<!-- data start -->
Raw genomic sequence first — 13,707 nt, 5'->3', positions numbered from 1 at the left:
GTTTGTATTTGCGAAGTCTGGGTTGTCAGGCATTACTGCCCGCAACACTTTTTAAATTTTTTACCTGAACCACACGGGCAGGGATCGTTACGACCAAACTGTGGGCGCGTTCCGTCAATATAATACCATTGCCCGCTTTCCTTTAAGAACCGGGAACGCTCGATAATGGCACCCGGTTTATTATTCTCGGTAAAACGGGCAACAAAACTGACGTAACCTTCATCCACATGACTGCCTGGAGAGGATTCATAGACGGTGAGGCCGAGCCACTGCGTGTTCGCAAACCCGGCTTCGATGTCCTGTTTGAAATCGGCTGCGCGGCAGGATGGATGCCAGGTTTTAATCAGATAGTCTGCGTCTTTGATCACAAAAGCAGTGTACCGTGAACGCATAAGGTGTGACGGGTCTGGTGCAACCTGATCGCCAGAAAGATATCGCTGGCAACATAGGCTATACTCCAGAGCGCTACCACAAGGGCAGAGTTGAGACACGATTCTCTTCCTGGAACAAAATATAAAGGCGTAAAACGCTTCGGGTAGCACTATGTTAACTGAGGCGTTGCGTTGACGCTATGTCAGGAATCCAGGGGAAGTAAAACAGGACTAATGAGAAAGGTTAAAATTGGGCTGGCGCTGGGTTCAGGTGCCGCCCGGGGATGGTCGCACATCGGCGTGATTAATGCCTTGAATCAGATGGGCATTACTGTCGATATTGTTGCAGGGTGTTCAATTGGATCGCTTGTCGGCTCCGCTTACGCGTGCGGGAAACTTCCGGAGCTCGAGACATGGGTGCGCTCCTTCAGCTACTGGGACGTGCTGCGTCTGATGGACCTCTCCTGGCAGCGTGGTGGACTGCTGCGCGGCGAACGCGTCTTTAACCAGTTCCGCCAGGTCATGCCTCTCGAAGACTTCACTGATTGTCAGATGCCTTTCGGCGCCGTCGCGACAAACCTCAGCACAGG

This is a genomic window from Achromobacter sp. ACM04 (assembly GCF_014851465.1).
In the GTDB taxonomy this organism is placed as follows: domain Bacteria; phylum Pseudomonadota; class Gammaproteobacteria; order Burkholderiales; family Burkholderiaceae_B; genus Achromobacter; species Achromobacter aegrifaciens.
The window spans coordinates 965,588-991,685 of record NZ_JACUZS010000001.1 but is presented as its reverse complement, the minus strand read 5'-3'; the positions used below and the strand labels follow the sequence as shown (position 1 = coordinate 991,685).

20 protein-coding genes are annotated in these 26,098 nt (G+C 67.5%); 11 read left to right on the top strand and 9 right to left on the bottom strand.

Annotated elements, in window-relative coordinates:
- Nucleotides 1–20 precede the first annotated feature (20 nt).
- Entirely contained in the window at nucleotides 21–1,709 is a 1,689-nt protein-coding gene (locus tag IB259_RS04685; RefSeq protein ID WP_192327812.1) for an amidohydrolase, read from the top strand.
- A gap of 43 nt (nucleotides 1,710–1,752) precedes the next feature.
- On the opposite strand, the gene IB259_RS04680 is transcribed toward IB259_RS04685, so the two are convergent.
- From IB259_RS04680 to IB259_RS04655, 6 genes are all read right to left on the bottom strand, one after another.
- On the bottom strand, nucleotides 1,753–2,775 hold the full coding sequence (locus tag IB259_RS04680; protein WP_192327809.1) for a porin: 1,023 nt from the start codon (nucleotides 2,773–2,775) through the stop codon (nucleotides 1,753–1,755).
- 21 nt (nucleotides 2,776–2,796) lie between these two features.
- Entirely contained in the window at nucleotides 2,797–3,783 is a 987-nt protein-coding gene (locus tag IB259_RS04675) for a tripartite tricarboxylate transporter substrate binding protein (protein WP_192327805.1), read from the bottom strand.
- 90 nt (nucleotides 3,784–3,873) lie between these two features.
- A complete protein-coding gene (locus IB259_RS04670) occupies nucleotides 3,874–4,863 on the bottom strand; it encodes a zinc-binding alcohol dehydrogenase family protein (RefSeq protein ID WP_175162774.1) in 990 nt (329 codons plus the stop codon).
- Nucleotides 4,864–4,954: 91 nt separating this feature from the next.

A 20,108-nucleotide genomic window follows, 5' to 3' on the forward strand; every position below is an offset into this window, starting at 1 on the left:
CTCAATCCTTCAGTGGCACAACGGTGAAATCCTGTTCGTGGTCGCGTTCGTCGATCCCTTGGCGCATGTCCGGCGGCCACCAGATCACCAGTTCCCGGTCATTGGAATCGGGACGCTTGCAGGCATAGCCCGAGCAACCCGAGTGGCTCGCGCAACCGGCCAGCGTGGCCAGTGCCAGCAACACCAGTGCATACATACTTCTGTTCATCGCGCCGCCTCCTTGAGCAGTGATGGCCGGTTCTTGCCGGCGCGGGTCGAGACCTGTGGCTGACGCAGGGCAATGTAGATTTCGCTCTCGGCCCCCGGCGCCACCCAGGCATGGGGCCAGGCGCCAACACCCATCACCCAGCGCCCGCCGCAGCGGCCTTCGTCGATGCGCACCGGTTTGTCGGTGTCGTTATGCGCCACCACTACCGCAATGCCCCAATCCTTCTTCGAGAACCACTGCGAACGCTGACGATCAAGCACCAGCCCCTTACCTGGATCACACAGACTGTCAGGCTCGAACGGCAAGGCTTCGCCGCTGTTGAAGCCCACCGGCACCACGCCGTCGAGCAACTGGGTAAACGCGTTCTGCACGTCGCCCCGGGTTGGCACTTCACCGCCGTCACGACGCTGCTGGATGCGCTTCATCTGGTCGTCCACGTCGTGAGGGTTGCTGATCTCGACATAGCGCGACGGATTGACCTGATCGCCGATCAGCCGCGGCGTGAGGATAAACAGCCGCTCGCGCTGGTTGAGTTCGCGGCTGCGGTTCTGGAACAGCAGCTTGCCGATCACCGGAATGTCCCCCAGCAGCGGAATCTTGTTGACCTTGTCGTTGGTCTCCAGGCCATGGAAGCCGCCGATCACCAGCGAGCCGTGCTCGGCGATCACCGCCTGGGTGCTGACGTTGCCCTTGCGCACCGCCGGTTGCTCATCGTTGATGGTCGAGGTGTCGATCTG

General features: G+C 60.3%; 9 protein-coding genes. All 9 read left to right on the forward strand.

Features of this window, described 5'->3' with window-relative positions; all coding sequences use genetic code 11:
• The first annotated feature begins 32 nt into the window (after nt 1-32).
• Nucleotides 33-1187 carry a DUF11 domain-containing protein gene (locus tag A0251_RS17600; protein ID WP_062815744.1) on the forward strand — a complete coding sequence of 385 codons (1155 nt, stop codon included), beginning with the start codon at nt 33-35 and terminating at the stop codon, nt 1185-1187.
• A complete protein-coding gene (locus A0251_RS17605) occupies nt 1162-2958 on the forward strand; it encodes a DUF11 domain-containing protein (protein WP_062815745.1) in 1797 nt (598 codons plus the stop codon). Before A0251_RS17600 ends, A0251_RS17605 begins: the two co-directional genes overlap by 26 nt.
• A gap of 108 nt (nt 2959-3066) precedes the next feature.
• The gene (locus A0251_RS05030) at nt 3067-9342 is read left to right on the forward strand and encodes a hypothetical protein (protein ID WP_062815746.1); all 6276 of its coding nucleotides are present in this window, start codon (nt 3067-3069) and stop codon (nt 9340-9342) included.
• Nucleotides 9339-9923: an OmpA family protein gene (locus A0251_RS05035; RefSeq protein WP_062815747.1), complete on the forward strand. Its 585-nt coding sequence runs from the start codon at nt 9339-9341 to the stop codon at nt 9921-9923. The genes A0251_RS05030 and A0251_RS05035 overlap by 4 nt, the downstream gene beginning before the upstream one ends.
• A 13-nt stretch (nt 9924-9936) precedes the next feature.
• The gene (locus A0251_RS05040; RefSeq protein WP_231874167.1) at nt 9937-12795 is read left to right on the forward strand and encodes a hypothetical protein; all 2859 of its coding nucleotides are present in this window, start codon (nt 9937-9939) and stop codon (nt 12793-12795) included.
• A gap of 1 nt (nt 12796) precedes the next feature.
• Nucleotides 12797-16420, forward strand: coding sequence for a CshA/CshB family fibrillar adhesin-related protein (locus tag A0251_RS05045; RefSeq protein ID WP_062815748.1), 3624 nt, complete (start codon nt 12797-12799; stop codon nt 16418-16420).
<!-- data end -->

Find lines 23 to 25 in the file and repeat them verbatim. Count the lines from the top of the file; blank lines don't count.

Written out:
• The first annotated feature begins 32 nt into the window (after nt 1-32).
• Nucleotides 33-1187 carry a DUF11 domain-containing protein gene (locus tag A0251_RS17600; protein ID WP_062815744.1) on the forward strand — a complete coding sequence of 385 codons (1155 nt, stop codon included), beginning with the start codon at nt 33-35 and terminating at the stop codon, nt 1185-1187.
• A complete protein-coding gene (locus A0251_RS17605) occupies nt 1162-2958 on the forward strand; it encodes a DUF11 domain-containing protein (protein WP_062815745.1) in 1797 nt (598 codons plus the stop codon). Before A0251_RS17600 ends, A0251_RS17605 begins: the two co-directional genes overlap by 26 nt.